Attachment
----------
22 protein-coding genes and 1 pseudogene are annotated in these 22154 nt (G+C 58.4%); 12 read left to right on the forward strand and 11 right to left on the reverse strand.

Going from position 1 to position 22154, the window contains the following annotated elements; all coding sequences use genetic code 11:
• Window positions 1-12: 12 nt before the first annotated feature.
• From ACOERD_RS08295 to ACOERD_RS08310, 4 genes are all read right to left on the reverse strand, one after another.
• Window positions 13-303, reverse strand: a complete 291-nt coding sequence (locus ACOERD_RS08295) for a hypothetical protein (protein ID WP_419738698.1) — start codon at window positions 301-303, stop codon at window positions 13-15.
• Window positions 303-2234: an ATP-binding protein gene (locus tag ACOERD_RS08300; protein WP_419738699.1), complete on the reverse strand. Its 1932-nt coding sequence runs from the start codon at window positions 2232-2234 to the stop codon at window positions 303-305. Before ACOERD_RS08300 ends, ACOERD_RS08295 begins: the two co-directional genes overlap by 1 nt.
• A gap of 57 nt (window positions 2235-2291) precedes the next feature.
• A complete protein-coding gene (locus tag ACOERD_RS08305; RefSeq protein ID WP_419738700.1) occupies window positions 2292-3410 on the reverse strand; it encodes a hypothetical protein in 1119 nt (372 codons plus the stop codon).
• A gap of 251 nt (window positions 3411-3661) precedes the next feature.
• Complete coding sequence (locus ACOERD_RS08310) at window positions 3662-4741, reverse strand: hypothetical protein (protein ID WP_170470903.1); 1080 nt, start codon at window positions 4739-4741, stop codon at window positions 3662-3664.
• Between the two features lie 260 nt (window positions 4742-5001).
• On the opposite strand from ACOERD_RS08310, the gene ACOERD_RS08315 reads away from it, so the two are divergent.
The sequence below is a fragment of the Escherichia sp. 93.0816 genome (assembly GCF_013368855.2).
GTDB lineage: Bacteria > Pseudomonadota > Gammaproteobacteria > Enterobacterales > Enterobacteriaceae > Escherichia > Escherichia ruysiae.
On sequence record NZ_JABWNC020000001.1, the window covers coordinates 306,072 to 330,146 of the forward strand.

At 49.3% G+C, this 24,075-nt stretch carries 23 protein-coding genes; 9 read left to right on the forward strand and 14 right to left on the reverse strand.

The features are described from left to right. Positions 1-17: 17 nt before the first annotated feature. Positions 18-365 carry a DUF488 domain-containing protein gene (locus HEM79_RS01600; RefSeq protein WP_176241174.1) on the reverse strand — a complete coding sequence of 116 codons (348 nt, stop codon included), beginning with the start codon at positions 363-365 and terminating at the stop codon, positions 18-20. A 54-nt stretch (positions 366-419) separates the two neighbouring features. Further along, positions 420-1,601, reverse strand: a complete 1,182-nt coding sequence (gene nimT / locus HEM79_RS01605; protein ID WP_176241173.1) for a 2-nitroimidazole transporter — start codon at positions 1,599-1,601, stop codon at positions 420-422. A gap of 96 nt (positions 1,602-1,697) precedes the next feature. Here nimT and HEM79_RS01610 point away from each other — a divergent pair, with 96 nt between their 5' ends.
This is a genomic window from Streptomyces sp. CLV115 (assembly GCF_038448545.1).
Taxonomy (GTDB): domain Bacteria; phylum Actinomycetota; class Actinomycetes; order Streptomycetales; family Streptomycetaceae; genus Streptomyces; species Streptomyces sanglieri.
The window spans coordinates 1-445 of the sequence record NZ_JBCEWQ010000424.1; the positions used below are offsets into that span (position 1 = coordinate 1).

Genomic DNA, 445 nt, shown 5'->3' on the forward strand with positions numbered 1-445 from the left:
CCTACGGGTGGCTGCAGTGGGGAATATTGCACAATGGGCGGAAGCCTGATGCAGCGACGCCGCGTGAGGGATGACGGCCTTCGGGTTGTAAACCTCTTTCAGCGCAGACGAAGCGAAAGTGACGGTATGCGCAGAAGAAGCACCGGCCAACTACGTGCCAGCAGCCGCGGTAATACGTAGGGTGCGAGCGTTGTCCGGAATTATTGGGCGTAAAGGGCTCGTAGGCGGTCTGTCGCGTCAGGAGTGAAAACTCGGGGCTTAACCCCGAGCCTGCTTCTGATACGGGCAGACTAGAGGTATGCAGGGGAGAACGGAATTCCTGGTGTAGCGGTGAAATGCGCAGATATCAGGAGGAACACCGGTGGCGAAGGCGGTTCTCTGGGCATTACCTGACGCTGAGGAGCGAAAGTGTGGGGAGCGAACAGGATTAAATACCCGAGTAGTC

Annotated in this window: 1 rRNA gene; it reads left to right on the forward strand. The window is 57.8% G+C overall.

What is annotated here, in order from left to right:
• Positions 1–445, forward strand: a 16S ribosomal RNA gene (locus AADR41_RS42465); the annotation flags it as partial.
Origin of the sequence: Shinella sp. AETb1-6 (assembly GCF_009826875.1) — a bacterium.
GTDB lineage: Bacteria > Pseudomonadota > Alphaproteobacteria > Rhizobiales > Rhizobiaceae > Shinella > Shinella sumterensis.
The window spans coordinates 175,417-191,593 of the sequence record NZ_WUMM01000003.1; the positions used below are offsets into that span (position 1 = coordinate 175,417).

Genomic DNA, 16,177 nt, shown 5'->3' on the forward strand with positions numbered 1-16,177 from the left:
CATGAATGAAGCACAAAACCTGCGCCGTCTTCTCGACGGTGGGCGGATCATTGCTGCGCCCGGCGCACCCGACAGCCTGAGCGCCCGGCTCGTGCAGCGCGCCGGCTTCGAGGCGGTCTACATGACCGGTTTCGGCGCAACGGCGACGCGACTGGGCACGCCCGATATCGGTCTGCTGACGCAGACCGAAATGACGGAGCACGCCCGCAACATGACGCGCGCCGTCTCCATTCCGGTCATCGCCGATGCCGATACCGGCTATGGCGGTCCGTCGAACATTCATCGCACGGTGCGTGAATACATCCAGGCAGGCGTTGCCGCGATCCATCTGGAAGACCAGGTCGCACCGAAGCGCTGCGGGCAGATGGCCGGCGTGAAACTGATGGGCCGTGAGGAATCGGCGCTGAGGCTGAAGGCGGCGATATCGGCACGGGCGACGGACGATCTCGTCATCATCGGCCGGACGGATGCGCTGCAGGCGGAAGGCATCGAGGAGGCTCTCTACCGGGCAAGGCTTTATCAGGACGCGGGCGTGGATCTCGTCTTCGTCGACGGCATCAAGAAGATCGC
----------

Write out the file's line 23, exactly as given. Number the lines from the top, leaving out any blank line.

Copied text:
Annotated in this window: 1 rRNA gene; it reads left to right on the forward strand. The window is 57.8% G+C overall.